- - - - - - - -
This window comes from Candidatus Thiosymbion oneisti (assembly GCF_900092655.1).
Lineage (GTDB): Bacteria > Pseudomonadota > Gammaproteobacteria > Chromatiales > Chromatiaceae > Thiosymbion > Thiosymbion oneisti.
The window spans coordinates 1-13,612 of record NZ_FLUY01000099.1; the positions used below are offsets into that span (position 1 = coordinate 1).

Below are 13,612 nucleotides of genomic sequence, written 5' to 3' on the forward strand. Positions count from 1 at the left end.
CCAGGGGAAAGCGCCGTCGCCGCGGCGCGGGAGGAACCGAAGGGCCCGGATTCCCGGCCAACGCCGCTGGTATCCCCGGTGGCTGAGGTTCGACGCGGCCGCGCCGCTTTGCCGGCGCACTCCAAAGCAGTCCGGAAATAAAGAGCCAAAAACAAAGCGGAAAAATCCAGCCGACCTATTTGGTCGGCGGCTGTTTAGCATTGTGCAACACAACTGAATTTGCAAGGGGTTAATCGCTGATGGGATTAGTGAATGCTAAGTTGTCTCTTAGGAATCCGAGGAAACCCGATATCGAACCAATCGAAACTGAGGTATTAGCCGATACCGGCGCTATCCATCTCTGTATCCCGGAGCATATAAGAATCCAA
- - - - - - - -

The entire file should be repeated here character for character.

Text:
This window comes from Candidatus Thiosymbion oneisti (assembly GCF_900092655.1).
Lineage (GTDB): Bacteria > Pseudomonadota > Gammaproteobacteria > Chromatiales > Chromatiaceae > Thiosymbion > Thiosymbion oneisti.
The window spans coordinates 1-13,612 of record NZ_FLUY01000099.1; the positions used below are offsets into that span (position 1 = coordinate 1).

Below are 13,612 nucleotides of genomic sequence, written 5' to 3' on the forward strand. Positions count from 1 at the left end.
CCAGGGGAAAGCGCCGTCGCCGCGGCGCGGGAGGAACCGAAGGGCCCGGATTCCCGGCCAACGCCGCTGGTATCCCCGGTGGCTGAGGTTCGACGCGGCCGCGCCGCTTTGCCGGCGCACTCCAAAGCAGTCCGGAAATAAAGAGCCAAAAACAAAGCGGAAAAATCCAGCCGACCTATTTGGTCGGCGGCTGTTTAGCATTGTGCAACACAACTGAATTTGCAAGGGGTTAATCGCTGATGGGATTAGTGAATGCTAAGTTGTCTCTTAGGAATCCGAGGAAACCCGATATCGAACCAATCGAAACTGAGGTATTAGCCGATACCGGCGCTATCCATCTCTGTATCCCGGAGCATATAAGAATCCAA